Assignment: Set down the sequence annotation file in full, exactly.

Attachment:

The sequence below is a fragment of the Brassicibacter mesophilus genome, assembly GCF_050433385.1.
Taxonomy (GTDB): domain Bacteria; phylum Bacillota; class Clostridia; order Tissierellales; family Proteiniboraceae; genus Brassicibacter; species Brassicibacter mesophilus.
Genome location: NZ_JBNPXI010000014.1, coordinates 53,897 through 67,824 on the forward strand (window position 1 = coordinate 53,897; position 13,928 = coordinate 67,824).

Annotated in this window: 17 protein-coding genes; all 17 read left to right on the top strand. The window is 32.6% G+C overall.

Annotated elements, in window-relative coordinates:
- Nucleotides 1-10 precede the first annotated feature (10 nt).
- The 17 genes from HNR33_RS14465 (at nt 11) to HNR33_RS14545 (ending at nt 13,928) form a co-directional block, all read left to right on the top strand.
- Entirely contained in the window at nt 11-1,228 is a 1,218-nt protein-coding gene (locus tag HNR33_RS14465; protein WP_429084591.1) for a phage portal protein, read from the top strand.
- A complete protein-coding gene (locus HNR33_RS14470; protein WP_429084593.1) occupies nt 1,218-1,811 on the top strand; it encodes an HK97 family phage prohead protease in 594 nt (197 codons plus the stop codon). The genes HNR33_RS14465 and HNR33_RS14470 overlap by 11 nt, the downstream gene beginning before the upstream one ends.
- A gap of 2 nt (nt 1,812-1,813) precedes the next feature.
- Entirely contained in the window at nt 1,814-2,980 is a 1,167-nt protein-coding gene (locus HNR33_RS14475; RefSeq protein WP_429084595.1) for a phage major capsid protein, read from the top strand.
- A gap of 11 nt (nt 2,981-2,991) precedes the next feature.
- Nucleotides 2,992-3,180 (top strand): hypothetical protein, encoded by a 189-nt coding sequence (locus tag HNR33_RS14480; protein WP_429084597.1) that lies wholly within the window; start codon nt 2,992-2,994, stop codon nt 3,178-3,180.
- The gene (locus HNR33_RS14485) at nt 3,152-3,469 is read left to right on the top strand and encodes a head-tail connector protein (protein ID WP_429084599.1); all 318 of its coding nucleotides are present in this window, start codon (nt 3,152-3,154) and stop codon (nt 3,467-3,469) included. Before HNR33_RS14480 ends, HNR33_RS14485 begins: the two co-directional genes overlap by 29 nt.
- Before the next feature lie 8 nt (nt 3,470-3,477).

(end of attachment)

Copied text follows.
The sequence below is a fragment of the Brassicibacter mesophilus genome, assembly GCF_050433385.1.
Taxonomy (GTDB): domain Bacteria; phylum Bacillota; class Clostridia; order Tissierellales; family Proteiniboraceae; genus Brassicibacter; species Brassicibacter mesophilus.
Genome location: NZ_JBNPXI010000014.1, coordinates 53,897 through 67,824 on the forward strand (window position 1 = coordinate 53,897; position 13,928 = coordinate 67,824).

Annotated in this window: 17 protein-coding genes; all 17 read left to right on the top strand. The window is 32.6% G+C overall.

Annotated elements, in window-relative coordinates:
- Nucleotides 1-10 precede the first annotated feature (10 nt).
- The 17 genes from HNR33_RS14465 (at nt 11) to HNR33_RS14545 (ending at nt 13,928) form a co-directional block, all read left to right on the top strand.
- Entirely contained in the window at nt 11-1,228 is a 1,218-nt protein-coding gene (locus tag HNR33_RS14465; protein WP_429084591.1) for a phage portal protein, read from the top strand.
- A complete protein-coding gene (locus HNR33_RS14470; protein WP_429084593.1) occupies nt 1,218-1,811 on the top strand; it encodes an HK97 family phage prohead protease in 594 nt (197 codons plus the stop codon). The genes HNR33_RS14465 and HNR33_RS14470 overlap by 11 nt, the downstream gene beginning before the upstream one ends.
- A gap of 2 nt (nt 1,812-1,813) precedes the next feature.
- Entirely contained in the window at nt 1,814-2,980 is a 1,167-nt protein-coding gene (locus HNR33_RS14475; RefSeq protein WP_429084595.1) for a phage major capsid protein, read from the top strand.
- A gap of 11 nt (nt 2,981-2,991) precedes the next feature.
- Nucleotides 2,992-3,180 (top strand): hypothetical protein, encoded by a 189-nt coding sequence (locus tag HNR33_RS14480; protein WP_429084597.1) that lies wholly within the window; start codon nt 2,992-2,994, stop codon nt 3,178-3,180.
- The gene (locus HNR33_RS14485) at nt 3,152-3,469 is read left to right on the top strand and encodes a head-tail connector protein (protein ID WP_429084599.1); all 318 of its coding nucleotides are present in this window, start codon (nt 3,152-3,154) and stop codon (nt 3,467-3,469) included. Before HNR33_RS14480 ends, HNR33_RS14485 begins: the two co-directional genes overlap by 29 nt.
- Before the next feature lie 8 nt (nt 3,470-3,477).